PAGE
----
The Association Between Time-Use Behaviors and Physical and Mental Well-Being in Adults: A Compositional Isotemporal Substitution Analysis

in Journal of Physical Activity and Health
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Background: Substantial evidence links activity domains with health and well-being; however, research has typically examined time-use behaviors independently, rather than considering daily activity as a 24-hour time-use composition. This study used compositional data analysis to estimate the difference in physical and mental well-being associated with reallocating time between behaviors. Methods: Participants (n = 430; 74% female; 41 [12] y) wore an accelerometer for 7 days and reported their body mass index; health-related quality of life (QoL); and symptoms of depression, anxiety, and stress. Regression models determined whether time-use composition, comprising sleep, sedentary behavior, light physical activity (LPA), and moderate to vigorous physical activity (MVPA), was associated with well-being. Compositional isotemporal substitution models estimated the difference in well-being associated with reallocating time between behaviors. Results: Time-use composition was associated with body mass index and physical health-related QoL. Reallocating time to MVPA from sleep, sedentary behavior, and LPA showed favorable associations with body mass index and physical health-related QoL, whereas reallocations from MVPA to other behaviors showed unfavorable associations. Reallocations from LPA to sedentary behavior were associated with better physical health–related QoL and vice versa. Conclusion: Results reinforce the importance of MVPA for physical health but do not suggest that replacing sedentary behavior with LPA is beneficial for health and well-being.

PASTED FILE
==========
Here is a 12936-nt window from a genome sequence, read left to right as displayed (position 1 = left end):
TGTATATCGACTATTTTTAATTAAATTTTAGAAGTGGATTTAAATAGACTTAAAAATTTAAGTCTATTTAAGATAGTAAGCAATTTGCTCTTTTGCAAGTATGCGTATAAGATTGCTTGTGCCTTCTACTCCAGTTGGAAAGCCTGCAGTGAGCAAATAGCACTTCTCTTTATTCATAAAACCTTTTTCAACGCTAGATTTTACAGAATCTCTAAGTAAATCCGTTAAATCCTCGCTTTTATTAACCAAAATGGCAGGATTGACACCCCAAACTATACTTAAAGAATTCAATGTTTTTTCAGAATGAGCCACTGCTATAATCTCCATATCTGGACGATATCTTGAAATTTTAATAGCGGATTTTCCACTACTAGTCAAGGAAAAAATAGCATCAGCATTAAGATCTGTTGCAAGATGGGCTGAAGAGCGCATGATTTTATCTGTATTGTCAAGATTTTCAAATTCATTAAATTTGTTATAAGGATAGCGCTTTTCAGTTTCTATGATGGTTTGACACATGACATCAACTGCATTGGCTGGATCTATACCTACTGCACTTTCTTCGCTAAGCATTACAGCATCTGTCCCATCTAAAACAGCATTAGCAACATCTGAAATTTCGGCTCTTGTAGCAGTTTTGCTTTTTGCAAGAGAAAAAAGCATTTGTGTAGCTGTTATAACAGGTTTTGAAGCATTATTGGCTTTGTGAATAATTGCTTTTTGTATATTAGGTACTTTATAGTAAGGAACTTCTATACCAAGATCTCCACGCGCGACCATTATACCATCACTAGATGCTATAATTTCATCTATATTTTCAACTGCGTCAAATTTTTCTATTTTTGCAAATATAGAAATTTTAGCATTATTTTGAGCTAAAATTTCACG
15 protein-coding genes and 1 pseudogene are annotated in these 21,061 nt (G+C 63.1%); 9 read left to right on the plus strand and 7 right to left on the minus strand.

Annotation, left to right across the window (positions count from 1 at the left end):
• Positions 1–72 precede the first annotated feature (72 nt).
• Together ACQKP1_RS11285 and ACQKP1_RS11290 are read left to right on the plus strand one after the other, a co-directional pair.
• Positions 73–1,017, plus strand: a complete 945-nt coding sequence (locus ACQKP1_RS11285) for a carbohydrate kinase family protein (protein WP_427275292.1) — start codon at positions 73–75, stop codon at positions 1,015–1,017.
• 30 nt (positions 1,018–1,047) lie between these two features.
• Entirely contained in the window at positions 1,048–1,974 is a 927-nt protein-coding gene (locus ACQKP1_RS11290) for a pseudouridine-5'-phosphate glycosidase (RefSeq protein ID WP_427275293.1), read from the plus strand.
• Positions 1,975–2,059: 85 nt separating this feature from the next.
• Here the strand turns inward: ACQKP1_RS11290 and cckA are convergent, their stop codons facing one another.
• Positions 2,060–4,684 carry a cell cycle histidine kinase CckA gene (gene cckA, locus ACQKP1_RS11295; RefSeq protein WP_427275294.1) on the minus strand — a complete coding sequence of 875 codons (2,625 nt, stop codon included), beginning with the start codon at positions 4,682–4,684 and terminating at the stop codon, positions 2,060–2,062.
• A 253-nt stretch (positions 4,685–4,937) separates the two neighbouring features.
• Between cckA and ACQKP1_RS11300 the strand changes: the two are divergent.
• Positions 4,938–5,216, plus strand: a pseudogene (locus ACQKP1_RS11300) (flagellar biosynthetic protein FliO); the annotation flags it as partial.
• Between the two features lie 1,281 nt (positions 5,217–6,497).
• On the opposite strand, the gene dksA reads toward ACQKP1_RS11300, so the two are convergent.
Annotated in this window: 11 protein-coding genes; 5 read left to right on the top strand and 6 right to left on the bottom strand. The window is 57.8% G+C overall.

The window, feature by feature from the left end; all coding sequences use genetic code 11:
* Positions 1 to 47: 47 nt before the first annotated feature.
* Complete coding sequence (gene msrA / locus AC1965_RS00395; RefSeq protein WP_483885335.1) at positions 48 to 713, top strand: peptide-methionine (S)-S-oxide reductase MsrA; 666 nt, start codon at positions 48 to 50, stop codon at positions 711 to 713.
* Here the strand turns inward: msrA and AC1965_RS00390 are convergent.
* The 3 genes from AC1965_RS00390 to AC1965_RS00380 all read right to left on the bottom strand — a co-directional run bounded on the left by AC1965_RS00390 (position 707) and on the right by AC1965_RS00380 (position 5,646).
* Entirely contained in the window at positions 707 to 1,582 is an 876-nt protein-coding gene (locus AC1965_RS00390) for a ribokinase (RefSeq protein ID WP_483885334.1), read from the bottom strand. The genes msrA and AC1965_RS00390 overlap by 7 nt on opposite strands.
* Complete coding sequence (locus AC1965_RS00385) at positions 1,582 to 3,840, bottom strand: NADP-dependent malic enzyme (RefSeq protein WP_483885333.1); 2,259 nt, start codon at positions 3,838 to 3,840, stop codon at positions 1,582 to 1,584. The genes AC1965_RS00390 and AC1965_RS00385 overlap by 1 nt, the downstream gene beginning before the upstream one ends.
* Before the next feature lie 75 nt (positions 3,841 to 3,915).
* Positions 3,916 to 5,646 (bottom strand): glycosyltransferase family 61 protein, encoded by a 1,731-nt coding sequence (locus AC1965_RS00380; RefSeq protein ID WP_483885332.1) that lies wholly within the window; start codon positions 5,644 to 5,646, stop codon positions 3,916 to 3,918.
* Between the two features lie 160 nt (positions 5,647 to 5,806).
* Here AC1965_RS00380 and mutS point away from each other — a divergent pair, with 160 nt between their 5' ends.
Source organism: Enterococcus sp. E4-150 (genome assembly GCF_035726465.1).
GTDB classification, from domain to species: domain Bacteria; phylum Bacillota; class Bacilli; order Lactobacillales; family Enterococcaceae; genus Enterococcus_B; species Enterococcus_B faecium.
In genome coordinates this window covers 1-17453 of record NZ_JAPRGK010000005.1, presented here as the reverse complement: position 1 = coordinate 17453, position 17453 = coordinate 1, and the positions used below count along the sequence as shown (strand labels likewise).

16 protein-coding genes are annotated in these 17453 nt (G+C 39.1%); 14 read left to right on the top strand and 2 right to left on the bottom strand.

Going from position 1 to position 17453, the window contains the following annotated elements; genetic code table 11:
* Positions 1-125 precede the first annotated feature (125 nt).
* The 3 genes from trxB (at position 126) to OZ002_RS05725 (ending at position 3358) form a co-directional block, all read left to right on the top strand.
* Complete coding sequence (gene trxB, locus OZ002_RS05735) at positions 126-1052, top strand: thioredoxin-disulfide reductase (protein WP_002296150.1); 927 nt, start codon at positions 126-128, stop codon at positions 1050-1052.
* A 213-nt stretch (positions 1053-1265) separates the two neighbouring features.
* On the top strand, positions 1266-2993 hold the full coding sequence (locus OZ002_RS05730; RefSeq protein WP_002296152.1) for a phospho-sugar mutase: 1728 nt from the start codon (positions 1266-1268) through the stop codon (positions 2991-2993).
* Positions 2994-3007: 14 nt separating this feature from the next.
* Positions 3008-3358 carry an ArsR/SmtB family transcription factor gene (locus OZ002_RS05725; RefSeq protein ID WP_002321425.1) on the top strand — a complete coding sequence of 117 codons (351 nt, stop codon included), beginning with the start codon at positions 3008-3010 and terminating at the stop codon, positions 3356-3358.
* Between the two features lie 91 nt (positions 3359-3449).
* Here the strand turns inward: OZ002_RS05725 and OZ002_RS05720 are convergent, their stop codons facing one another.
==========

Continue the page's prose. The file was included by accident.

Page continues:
Curtis, Dumuid, Olds, Ryan, Edney, and Maher are with the Alliance for Research in Exercise, Nutrition, and Activity, University of South Australia, Adelaide, SA, Australia. Plotnikoff is with the Priority Research Centre for Physical Activity and Nutrition, The University of Newcastle, Newcastle, NSW, Australia. Vandelanotte is with the Physical Activity Research Group, School of Health, Medical and Applied Sciences, Central Queensland University, Rockhampton, QLD, Australia.

Curtis (Rachel.Curtis@unisa.edu.au) is corresponding author.
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